Saul Marquez: [00:00:18] Welcome rocket listeners welcome back once again to the Outcomes Rocket podcast where we chat with today's most successful and inspiring healthcare leaders. Do you love what you heard today or in general. I always ask. Go to iTunes subscribe and leave us a rating and review. We'd love to hear our listeners feedback. That's how we create content that's relevant to you and that's how we make sure that we're always putting the things that resonate with you to help you improve outcomes and decrease efficiency. So without further ado, I want to welcome our outstanding guest today. His name is Dr. Michael Yuz. He is the founder and CEO of USA RAD Holdings Incorporated as well as second Dr. Yuz has been in the business for quite some time. Traditionally trained as a radiologist he got into the entrepreneurial space and hasn't looked back and has been providing services to help healthcare providers deliver the best care possible. So really we want to welcome you Mike to the show.

Michael Yuz: [00:01:23] Thank you. Saul, I'm very honored to be on your show.

Saul Marquez: [00:01:26] Absolutely. So what is it that got you into the medical sector, to begin with, Mike.

Michael Yuz: [00:01:30] Well actually first I was an entrepreneur. I was on my first business venture.

Michael Yuz: [00:01:36] At age 14 and I never said I never wanted to get first to be a physician. My parents are not physicians. I don't have any ancestors or relatives or physicians. And I was very much into internet and computers. As a teenager, I started my venture in teenage years and I thought I wasn't going to be and you know we made in the technology business space but I actually match radiologist when I was 17 18 years old. I was accepted into my bachelor's and master's degree master's program for computer engineering. And I met a radiologist and she changed my mind. And the reason just remind me is I saw the student analogy was that we utilized back in the late 80s I was sleeping the hard copies and make something out of my head, I said look, this is going to be it will be a real illusion. Everything dies. And I told you know when I actually it's time when I met my current wife and we've been together for about 25 years. And she still reminds me every chance she gets. I told her look, I'm going to be sitting on the beach one day reading radiologist studies. I told them I was 18 and that was probably one of them a turning point why I wanted to go into a healthcare. And it was back then I knew I'm going to be a radiologist and also I'm you will be I'm going to be running some kind of a telehealthcare or telemedicine business so that's what had happened.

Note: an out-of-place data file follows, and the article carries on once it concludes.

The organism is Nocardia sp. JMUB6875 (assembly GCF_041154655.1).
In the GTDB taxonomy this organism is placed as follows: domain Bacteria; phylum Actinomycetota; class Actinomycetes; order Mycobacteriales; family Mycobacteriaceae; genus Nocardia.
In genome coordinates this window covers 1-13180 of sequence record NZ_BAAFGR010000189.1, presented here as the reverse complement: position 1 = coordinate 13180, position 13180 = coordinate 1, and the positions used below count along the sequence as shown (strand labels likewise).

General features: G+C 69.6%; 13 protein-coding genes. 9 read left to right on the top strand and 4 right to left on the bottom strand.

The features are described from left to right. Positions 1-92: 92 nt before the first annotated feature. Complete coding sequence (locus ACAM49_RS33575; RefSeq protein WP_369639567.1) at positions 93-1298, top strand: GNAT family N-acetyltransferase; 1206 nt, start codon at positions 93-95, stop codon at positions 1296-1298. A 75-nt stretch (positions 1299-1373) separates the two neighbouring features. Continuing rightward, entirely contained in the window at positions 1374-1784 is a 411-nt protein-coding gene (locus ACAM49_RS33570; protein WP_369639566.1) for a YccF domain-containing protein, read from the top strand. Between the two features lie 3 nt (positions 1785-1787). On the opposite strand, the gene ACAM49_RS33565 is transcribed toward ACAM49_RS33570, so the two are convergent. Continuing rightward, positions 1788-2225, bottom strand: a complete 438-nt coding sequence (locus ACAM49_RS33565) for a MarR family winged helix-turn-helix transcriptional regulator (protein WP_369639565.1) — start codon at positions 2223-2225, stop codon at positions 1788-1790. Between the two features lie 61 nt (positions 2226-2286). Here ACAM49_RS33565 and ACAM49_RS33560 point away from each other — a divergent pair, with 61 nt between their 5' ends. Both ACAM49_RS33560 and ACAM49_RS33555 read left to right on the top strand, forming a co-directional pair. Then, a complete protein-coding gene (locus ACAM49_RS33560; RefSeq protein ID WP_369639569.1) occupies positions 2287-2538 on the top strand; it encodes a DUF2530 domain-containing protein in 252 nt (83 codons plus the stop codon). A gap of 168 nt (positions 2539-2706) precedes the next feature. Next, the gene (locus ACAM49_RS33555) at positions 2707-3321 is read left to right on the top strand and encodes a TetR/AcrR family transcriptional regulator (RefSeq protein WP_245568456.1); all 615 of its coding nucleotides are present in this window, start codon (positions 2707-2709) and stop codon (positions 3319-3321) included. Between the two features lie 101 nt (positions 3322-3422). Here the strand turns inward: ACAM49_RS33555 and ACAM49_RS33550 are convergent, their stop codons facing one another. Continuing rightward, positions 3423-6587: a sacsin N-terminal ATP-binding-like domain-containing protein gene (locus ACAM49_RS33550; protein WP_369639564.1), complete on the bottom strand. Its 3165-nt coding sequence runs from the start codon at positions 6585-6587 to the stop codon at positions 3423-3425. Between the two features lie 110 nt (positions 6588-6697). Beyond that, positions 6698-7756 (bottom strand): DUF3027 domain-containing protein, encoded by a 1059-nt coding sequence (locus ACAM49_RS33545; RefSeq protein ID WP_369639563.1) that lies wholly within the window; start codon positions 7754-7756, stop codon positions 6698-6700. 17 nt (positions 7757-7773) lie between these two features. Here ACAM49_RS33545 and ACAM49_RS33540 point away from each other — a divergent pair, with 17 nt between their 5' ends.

Saul Marquez: [00:03:11] Man that's super interesting Mike and what I love about your story highlights the power of a conversation. The power of that conversation. Your conversation with this gentleman that sort of tipped the scales and got you to focus on radiology for several years of your life. You know the power of a conversation when we talk to our customers or we talk to our patients. The power of a conversation is oftentimes underrated and that's where big movements for big things start including improving outcomes and so loved your story. Mike and I'm really glad that you shared it because it really highlights that important fact.

Michael Yuz: [00:03:46] Thank you, Saul. Yeah sometimes power for you. Few words that could be incredibly strong and can change the opinion of not just one person. Like in my case you could change the opinions of millions or even billions of people.

Saul Marquez: [00:04:01] Totally totally. So, Mike, you've been in the business and you've been on the provider side as well as the business side of health care for quite some time. What do you think a hot topic that should be on every medical leader's agenda today and how are you guys addressing it at USA rad and your other business.

Michael Yuz: [00:04:18] I think it's all about improving quality affordable healthcare and lowering costs and took power away.

Michael Yuz: [00:04:26] You can do this. You can do is more power to you. I mean there are many ways to skin a cat but that's really the big topic nowadays.

Saul Marquez: [00:04:34] Yes. So give us an example Mike how have you guys done that let's just say for instance at

Michael Yuz: [00:04:47] Right so we can we sort of Holdings consists of two divisions.I started the division in 2008 and I am of the second opinion as telemedicine division. Just about four years ago and the way we do is until geology is right technology. So it's all about automation. So, for example, our business model is actually a lot of moving parts of a company. It's pretty simple. Now we get images and we just get into the right radiologist we always provide reports and then the records and the reports transmitted to the customers and then of course patients go and access those records as well. So we haven't. Oh, wait might get like a clock formation. There are multiples so special to geologists. We have a lot of Tooryalai is when you're on the clock. And each case is rounded with the proper radiologist. And it's sort of like to compare it to an older model in a way. Yes. The way we work internally the first three hours is available who's available will do the report will do the case. And that way we also improve turnaround time. So by introducing automation by improving turnaround time and making radiologists more efficient you know we are lower cost efficiency significantly but we also are adding another element to technology which is artificial intelligence and that's a very hot topic right now and radiology is really in the center which is just artificial intelligence and an amazing element of automation because it makes reality is even more efficient and more accurate.